Atlantic – A Scottish Story, performed by students from the Royal Conservatoire of Scotland, continues at the Assembly Mound, Rainy Hall until 27 August (odd dates only).
Star rating: four stars ★ ★ ★ ★ ✩
Playing to a sold-out house, A Scottish Story offers an unusual take on the oft-repeated story of the diaspora of Scotland.
Flouting the convention of the greatest Scottish export being her people, this show also looks at those who chose to stay.
We begin with the way the ocean can capture the imagination of the islanders as it is all around, inviting them to look ‘beyond’. Roots and tradition are taught here: the island depends on people staying and becoming successful and accomplished.
The central character, Evie, is brilliantly delivered by Caroline Lyell – a flame-haired, beguiling bundle of talent who is a genuine triple threat.
Evie’s story begins in her childhood and takes us through to her own motherhood and beyond. Her performance is spot-on throughout – an absolute pleasure to witness.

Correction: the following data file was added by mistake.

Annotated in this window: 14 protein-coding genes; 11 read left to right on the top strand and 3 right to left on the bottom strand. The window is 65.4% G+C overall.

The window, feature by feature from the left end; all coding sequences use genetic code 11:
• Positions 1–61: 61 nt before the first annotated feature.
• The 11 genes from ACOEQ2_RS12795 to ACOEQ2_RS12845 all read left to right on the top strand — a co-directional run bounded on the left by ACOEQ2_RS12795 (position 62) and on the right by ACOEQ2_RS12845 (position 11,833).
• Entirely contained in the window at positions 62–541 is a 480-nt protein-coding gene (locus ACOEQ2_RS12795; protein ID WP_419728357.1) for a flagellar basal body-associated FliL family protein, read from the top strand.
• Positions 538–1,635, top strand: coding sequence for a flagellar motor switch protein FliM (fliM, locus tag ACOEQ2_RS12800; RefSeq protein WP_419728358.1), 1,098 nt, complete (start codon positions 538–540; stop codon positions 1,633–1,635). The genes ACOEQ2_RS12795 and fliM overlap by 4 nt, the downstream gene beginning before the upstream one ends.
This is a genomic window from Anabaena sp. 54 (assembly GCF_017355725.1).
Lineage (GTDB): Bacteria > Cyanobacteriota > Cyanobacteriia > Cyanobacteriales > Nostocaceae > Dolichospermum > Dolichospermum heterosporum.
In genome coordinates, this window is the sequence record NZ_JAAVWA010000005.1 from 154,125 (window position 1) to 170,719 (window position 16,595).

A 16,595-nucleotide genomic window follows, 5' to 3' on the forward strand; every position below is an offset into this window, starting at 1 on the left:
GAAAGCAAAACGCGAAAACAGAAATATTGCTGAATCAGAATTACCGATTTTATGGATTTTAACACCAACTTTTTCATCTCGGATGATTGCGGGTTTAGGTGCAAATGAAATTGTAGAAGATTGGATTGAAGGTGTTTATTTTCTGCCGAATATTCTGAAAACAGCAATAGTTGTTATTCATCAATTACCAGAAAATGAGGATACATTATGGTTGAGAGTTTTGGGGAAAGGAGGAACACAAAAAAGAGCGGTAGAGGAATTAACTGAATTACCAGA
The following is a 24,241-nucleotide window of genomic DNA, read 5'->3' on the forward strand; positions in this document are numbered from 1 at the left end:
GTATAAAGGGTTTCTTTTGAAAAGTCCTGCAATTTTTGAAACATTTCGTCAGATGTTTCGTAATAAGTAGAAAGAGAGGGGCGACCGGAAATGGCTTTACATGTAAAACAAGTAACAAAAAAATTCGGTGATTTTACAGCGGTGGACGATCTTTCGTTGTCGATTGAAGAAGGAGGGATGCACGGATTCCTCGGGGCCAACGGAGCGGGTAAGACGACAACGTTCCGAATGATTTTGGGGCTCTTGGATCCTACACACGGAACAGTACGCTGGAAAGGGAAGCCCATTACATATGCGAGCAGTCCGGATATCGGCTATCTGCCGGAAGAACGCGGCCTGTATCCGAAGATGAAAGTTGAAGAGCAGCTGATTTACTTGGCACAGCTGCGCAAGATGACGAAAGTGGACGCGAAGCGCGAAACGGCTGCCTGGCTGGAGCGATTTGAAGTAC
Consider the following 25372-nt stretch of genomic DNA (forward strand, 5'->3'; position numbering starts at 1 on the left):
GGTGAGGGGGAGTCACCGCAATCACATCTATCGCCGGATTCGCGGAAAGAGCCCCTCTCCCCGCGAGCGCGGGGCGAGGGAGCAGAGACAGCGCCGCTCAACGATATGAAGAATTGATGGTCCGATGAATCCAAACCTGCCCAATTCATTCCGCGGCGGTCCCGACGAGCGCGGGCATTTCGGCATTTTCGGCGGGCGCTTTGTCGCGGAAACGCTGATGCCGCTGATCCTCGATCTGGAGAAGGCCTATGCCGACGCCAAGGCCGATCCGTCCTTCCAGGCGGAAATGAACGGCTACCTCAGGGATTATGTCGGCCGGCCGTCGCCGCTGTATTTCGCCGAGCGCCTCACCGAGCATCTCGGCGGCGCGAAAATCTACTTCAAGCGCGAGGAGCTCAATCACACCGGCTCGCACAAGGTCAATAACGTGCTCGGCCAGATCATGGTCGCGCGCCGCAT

In counterpoint, her childhood friend, Sloane, leaves the island for America as soon as he’s old enough. His frequent letters back to Evie ( his ‘sidekick’) allow her to live vicariously through the descriptions of his adventures.
Scott Gilmour and Claire McKenzie have created a mature, thought-provoking piece with a clear story, beautifully told with a refreshing perspective.
The score is ravishing in places with resonance to traditional Scottish music in rhythm and musical scales. Sadly, lyrics are lost here and there – a frequent issue in Fringe staging – and ought to be addressed so the audience can appreciate the details currently being lost.
Staging is clear and avoids becoming overly fussy. The sequence of Evie in the water is particularly well done.
Congratulations to all involved. This is a work of great promise for future development.